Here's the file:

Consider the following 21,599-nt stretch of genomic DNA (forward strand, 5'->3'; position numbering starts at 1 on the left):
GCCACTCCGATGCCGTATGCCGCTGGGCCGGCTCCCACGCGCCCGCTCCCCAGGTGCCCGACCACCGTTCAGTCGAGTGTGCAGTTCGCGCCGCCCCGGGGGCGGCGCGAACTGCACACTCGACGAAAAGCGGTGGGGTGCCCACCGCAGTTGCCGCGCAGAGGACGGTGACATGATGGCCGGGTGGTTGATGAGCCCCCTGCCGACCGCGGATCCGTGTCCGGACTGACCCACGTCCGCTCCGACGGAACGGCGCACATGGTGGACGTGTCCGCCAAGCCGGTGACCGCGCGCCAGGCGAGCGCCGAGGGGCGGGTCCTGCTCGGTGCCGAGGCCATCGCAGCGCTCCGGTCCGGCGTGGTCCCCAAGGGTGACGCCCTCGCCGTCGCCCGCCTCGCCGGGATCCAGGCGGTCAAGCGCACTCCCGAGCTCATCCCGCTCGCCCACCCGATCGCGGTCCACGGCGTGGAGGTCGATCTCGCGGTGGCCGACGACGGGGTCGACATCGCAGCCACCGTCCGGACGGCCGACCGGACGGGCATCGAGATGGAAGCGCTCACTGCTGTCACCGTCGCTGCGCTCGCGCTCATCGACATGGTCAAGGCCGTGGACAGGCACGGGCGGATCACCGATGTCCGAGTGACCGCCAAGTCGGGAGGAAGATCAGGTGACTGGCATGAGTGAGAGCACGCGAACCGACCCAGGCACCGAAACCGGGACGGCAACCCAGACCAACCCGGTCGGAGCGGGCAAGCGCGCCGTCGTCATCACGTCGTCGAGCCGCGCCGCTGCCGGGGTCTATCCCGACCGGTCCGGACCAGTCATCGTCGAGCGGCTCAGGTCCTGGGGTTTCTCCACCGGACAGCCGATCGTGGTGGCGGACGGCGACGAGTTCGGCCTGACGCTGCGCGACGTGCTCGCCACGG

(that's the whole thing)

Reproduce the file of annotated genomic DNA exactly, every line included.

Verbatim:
Consider the following 21,599-nt stretch of genomic DNA (forward strand, 5'->3'; position numbering starts at 1 on the left):
GCCACTCCGATGCCGTATGCCGCTGGGCCGGCTCCCACGCGCCCGCTCCCCAGGTGCCCGACCACCGTTCAGTCGAGTGTGCAGTTCGCGCCGCCCCGGGGGCGGCGCGAACTGCACACTCGACGAAAAGCGGTGGGGTGCCCACCGCAGTTGCCGCGCAGAGGACGGTGACATGATGGCCGGGTGGTTGATGAGCCCCCTGCCGACCGCGGATCCGTGTCCGGACTGACCCACGTCCGCTCCGACGGAACGGCGCACATGGTGGACGTGTCCGCCAAGCCGGTGACCGCGCGCCAGGCGAGCGCCGAGGGGCGGGTCCTGCTCGGTGCCGAGGCCATCGCAGCGCTCCGGTCCGGCGTGGTCCCCAAGGGTGACGCCCTCGCCGTCGCCCGCCTCGCCGGGATCCAGGCGGTCAAGCGCACTCCCGAGCTCATCCCGCTCGCCCACCCGATCGCGGTCCACGGCGTGGAGGTCGATCTCGCGGTGGCCGACGACGGGGTCGACATCGCAGCCACCGTCCGGACGGCCGACCGGACGGGCATCGAGATGGAAGCGCTCACTGCTGTCACCGTCGCTGCGCTCGCGCTCATCGACATGGTCAAGGCCGTGGACAGGCACGGGCGGATCACCGATGTCCGAGTGACCGCCAAGTCGGGAGGAAGATCAGGTGACTGGCATGAGTGAGAGCACGCGAACCGACCCAGGCACCGAAACCGGGACGGCAACCCAGACCAACCCGGTCGGAGCGGGCAAGCGCGCCGTCGTCATCACGTCGTCGAGCCGCGCCGCTGCCGGGGTCTATCCCGACCGGTCCGGACCAGTCATCGTCGAGCGGCTCAGGTCCTGGGGTTTCTCCACCGGACAGCCGATCGTGGTGGCGGACGGCGACGAGTTCGGCCTGACGCTGCGCGACGTGCTCGCCACGG